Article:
• Negative ideas must be reframed.  Turn “I can’t do this another day” or “This is too difficult” to “I’m trying every day,” or “This is challenging yet necessary for my health.”

Avoid Alcohol and Other Stressors

It’s harder to quit smoking after a few drinks. So, while first quitting, restrict alcohol intake to a minimum. Switching from coffee to tea for a few weeks may help you quit smoking. If you regularly smoke after meals, try brushing your teeth, going for a walk, texting a friend, or chewing gum.

Have a Care Routine

Early in your smoking cessation journey, you should take special steps to meet your physical needs. Taking care of your body will help you avoid the misery of nicotine withdrawal.

The following tips will help you cope with nicotine withdrawal:

  • Eat a balanced diet.
  • Get more rest.
  • Hydrate well.
  • Exercise daily or go for a swim or a jog
  • Daily multivitamin intake
  • Practice relaxing techniques like Yoga and Pranayama (breathing exercises)

While nicotine withdrawal is unpleasant, it is an essential component of rehabilitation.

Get Clean

After your last smoke, throw away your ashtrays and lighters. Garments smelling of smoke should be laundered, as should carpets and furniture. Use air fresheners to remove lingering odors. If you smoked in your car, clean it up.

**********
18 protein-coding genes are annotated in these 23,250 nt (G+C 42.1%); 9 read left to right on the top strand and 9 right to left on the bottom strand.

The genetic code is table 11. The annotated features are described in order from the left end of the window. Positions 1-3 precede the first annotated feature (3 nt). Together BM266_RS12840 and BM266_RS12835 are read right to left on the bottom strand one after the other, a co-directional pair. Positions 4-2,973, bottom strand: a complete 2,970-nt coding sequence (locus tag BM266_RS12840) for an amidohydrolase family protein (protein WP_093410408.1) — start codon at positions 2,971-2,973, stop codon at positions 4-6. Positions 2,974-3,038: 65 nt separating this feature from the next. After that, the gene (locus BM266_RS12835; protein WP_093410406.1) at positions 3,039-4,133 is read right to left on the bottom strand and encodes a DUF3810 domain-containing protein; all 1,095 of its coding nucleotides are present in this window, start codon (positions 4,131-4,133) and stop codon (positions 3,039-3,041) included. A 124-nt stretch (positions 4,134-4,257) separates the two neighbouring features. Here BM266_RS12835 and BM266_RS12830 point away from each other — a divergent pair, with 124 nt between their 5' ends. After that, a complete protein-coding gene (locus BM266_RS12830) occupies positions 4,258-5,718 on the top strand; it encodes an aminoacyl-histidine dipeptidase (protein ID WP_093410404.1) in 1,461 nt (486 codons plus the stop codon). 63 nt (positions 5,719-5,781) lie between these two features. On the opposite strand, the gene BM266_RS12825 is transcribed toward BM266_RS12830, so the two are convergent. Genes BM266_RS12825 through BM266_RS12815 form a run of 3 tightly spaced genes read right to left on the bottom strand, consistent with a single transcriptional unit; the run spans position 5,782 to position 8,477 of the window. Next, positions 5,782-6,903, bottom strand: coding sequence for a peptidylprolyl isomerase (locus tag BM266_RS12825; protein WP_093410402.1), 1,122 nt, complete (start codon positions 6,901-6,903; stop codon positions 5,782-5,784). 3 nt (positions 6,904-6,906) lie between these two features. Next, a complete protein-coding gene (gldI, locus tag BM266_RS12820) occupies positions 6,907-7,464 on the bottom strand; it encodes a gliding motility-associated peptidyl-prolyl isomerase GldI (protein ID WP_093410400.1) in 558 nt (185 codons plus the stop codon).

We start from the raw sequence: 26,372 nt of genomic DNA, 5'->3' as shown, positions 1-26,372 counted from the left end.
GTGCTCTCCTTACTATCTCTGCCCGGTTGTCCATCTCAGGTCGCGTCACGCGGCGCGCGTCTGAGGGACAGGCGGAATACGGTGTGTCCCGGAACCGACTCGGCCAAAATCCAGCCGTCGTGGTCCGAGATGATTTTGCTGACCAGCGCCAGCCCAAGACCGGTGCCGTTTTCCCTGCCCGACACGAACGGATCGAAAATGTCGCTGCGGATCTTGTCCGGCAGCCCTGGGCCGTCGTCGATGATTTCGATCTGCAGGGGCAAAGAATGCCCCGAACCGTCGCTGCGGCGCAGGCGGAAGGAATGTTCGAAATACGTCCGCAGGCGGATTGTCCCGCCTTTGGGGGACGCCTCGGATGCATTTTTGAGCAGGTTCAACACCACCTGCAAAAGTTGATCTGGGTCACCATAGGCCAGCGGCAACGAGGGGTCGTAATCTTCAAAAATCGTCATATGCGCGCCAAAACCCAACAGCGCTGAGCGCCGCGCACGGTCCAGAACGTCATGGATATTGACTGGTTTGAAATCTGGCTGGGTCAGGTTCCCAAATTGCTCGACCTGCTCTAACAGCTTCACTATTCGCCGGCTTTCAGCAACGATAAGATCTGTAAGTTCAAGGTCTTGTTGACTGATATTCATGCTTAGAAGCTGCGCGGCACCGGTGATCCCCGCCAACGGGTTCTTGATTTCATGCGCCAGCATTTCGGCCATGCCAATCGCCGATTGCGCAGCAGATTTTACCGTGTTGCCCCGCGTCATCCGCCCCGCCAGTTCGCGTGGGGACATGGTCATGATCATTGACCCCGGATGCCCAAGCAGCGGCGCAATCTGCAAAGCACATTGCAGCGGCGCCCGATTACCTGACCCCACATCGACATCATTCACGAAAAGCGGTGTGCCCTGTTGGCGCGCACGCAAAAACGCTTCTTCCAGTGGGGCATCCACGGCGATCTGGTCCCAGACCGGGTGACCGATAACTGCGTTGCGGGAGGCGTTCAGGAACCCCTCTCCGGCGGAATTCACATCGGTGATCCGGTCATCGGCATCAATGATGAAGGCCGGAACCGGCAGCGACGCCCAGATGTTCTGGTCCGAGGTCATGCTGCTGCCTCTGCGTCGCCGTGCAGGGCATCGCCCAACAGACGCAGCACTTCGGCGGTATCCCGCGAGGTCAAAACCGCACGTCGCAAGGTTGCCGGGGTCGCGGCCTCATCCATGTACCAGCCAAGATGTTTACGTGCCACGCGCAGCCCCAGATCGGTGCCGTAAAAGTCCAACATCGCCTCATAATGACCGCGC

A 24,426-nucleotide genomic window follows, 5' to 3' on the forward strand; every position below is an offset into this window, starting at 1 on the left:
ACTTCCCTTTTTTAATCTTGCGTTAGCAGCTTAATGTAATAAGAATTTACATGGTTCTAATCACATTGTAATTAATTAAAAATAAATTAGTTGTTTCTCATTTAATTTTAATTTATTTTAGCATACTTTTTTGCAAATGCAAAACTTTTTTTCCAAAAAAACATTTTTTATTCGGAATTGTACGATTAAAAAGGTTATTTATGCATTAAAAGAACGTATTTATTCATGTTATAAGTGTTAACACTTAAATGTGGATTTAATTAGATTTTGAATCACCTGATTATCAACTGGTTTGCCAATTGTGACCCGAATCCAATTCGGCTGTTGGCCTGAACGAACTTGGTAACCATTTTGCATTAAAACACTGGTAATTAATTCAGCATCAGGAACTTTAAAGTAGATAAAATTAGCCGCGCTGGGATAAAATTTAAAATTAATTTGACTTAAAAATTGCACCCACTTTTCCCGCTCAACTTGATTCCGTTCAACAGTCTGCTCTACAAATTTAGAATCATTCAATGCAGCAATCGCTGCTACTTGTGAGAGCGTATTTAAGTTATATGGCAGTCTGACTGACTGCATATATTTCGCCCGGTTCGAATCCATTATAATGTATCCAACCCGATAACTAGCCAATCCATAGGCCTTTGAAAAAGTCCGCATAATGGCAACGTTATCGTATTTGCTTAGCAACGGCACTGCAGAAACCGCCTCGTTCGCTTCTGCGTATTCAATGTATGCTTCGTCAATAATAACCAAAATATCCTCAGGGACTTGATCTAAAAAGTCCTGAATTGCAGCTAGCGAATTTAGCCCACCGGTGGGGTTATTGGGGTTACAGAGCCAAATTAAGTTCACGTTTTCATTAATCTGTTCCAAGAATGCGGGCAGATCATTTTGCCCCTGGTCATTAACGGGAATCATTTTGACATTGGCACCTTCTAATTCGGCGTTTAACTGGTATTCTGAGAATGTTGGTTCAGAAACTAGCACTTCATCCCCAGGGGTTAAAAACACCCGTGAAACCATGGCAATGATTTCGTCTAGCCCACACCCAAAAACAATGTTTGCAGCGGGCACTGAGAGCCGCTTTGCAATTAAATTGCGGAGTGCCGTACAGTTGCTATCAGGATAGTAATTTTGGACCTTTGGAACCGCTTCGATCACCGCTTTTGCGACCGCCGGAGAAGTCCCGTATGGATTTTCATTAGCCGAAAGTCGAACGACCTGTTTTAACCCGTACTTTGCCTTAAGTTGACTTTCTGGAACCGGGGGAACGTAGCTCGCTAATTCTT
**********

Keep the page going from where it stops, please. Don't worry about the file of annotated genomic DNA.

Find Techniques to De-Stress

Stress and anger are key smoking triggers that, if not managed properly, can undermine our attempts to quit. If you let it, early quitting can produce unbearable tension when mixed with daily stresses. Don’t get tired of doing something you enjoy every day to reduce tension.

Here are some stress-relieving techniques to help you cope:

  • Bathing is a great way to relax and avoid thoughts of smoking. Relax and unwind with candles and bath salts.
  • A 15-minute walk will help you feel less anxious and tense.
  • Close your eyes for a few minutes and visualize a beautiful place (real or imagined). Get comfortable, take a deep breath, and go there.
  • If you prefer a more violent route, pick up your boxing gloves or a cricket bat and take out your stress in other forms. 

Use Technology

Why not use an app to help you quit smoking and stay on track? Several free apps on the internet use evidence-based ways to help people quit smoking. These applications track how much you smoke, and how much money you’ve saved by quitting, offer tips on handling nicotine cravings, and assess your overall success.

Try Prescription Pills

If you feel the need to smoke, medications can lower your cravings and make it less pleasurable. Other drugs, including antidepressants and stimulants, can help with withdrawal symptoms such as depression and difficulty concentrating.


You gave up smoking for a reason or several. Allowing distance from the habit to distort knowledge is a mistake. Remind yourself of your reasons for quitting regularly.

They will never lose their truth, but they may lose their vitality if you are not careful.

Quitting smoking takes time. Take it day by day, and you’ll soon discover that what was once challenging work has become a rewarding endeavor.